The surname of WELD was a locational name 'at the weald' from residence near a wood or waste land. Local names usually denoted where a man held his land. In the middle ages it was customary for a man to be named after the village where he held his land: this name identified his whole family and followed him wherever he moved. It could have been his place of birth, or the name of his land-holding. Local surnames, by far the largest group, derived from a place name where the man held land or from the place from which he had come, or where he actually lived. These local surnames were originally preceded by a preposition such as "de", "atte", "by" or "in". The names may derive from a manor held, from working in a religious dwelling or from literally living by a wood or marsh or by a stream. The earliest of the name on record appears to be Walter de la Wolde who was documented
during the reign of Edward III (1327-1377). Willelmus del Weld of Yorkshire was listed in the Yorkshire Poll Tax of 1379.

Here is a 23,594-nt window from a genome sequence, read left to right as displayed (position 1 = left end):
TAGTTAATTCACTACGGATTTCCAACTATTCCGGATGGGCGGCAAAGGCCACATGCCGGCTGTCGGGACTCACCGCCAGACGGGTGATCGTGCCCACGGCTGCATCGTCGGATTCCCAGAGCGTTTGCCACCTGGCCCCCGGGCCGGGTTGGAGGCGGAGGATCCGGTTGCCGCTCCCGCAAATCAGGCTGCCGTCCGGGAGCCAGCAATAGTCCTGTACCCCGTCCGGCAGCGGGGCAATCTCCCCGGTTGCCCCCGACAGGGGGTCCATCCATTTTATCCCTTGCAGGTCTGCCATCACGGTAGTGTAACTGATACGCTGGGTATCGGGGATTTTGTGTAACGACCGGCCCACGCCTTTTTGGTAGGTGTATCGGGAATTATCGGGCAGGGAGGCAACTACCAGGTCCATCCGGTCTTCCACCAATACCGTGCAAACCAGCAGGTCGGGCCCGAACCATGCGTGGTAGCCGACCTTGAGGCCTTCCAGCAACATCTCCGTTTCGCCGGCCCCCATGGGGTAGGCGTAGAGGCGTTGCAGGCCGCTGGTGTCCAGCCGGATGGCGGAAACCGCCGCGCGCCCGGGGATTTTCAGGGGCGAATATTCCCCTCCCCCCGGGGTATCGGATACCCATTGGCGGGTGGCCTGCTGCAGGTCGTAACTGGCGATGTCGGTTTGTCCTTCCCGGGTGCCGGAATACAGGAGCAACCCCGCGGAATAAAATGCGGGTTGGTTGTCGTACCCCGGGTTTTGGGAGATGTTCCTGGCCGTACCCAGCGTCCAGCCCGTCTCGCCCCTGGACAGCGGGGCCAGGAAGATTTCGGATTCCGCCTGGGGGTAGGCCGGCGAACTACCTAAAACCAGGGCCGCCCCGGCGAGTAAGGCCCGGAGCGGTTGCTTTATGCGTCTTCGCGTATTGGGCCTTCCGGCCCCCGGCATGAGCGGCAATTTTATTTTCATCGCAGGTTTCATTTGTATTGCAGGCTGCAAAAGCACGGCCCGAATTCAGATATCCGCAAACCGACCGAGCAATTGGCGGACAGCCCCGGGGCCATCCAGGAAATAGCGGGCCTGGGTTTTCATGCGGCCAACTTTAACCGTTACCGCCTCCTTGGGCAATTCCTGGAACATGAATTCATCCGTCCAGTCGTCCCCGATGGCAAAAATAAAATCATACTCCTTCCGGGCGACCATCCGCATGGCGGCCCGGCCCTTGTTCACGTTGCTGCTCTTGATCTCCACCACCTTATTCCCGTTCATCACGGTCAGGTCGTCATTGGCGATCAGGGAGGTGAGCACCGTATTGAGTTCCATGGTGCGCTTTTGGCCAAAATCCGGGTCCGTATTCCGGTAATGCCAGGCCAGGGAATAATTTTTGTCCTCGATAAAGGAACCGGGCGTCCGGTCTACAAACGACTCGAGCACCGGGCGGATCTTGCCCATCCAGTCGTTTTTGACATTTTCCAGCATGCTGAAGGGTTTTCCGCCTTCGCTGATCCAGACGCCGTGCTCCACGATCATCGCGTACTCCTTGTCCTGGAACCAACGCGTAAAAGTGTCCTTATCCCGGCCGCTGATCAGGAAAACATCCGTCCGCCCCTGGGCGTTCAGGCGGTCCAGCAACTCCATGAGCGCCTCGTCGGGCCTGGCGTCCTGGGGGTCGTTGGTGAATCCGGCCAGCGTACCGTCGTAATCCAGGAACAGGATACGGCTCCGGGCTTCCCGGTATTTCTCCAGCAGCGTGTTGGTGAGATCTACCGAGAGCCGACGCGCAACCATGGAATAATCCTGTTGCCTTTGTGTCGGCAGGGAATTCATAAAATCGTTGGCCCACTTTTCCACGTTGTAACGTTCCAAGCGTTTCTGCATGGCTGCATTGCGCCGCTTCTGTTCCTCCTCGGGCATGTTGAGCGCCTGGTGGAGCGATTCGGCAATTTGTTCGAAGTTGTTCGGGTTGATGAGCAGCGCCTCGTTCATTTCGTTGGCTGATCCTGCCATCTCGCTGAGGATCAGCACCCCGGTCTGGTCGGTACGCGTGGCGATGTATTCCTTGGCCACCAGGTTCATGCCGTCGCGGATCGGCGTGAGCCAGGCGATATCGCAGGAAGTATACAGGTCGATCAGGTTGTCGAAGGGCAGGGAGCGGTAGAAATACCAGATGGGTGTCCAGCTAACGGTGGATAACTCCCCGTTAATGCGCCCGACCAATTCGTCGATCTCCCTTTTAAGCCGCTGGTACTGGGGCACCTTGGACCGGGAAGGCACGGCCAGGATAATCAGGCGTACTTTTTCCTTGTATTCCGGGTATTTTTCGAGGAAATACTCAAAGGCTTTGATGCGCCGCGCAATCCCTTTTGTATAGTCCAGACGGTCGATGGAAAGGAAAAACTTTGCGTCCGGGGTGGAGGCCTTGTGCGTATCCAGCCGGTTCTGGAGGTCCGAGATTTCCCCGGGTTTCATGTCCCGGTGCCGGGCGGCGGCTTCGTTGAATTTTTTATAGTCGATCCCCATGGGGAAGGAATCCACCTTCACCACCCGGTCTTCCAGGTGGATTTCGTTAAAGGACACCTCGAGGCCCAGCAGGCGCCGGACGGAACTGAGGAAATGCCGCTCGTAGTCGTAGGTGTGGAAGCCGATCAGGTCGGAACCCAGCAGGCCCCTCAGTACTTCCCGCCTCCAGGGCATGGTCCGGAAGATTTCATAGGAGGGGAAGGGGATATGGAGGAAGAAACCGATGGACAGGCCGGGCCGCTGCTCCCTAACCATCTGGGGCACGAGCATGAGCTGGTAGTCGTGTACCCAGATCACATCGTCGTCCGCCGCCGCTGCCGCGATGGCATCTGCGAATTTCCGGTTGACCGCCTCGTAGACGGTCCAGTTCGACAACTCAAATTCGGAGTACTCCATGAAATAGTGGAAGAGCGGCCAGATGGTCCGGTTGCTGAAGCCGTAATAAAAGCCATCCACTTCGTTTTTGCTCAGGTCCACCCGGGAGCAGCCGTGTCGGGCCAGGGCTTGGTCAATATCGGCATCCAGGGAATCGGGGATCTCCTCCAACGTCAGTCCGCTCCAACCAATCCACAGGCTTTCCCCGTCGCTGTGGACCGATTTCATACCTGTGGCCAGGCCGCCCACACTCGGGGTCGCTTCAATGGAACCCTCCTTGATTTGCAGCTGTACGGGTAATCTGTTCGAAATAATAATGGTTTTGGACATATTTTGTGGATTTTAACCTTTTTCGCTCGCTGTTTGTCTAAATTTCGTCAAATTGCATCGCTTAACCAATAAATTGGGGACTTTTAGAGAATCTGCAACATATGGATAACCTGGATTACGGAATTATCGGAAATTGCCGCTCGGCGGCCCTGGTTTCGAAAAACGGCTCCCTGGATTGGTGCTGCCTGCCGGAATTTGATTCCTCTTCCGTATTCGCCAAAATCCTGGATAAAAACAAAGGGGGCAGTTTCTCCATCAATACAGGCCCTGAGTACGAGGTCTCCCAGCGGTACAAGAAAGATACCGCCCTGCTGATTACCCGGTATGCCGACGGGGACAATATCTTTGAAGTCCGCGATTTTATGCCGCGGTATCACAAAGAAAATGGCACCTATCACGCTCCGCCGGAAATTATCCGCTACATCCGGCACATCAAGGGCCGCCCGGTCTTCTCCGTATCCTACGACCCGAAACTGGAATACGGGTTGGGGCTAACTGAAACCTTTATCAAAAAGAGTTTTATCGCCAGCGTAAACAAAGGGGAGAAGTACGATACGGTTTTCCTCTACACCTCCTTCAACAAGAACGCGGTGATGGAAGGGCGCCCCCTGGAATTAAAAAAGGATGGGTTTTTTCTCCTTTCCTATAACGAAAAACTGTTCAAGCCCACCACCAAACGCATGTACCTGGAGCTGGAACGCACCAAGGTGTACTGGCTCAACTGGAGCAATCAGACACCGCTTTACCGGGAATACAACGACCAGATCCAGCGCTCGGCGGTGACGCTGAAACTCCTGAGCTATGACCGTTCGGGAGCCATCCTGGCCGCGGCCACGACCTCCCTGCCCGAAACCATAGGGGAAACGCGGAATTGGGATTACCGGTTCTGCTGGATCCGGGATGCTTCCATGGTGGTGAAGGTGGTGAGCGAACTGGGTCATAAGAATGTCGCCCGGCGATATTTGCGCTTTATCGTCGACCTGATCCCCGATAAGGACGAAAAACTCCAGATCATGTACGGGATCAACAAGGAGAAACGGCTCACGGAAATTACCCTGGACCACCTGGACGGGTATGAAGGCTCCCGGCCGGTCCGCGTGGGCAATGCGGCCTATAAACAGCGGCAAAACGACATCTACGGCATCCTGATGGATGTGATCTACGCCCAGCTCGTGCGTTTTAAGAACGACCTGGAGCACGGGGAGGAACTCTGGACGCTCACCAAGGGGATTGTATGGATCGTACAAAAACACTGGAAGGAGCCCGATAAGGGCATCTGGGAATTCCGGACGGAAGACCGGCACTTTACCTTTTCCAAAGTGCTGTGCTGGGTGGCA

William Kerry married Rose Weld at St. Mary Aldermary, London in 1656. In many parts of central and western Europe, hereditary surnames began to become fixed at around the 12th century, and have developed and changed slowly over the years. As society became more complex, and such matters as the management of tenure, and in particular the collection of taxes were delegated to special functionaries, it became imperative to distinguish a more complex system of nomenclature to differentiate one individual from another. A family of the name WELD trace their descent from William de Welde who was the sheriff of London in 1352. The associated arms are recorded in Sir Bernard Burkes General Armory. Ulster King of Arms in 1884. It has long been a matter of doubt when the bearing of coats of arms first became hereditary and it was not until the Crusades that Heraldry came into general use. Men went into battle heavily armed and were difficult to recognise. It became the custom for them to adorn their helmets with distinctive crests, and to paint their shields with animals and the like. Coats of arms accompanied the development of surnames, becoming hereditary in the same way.
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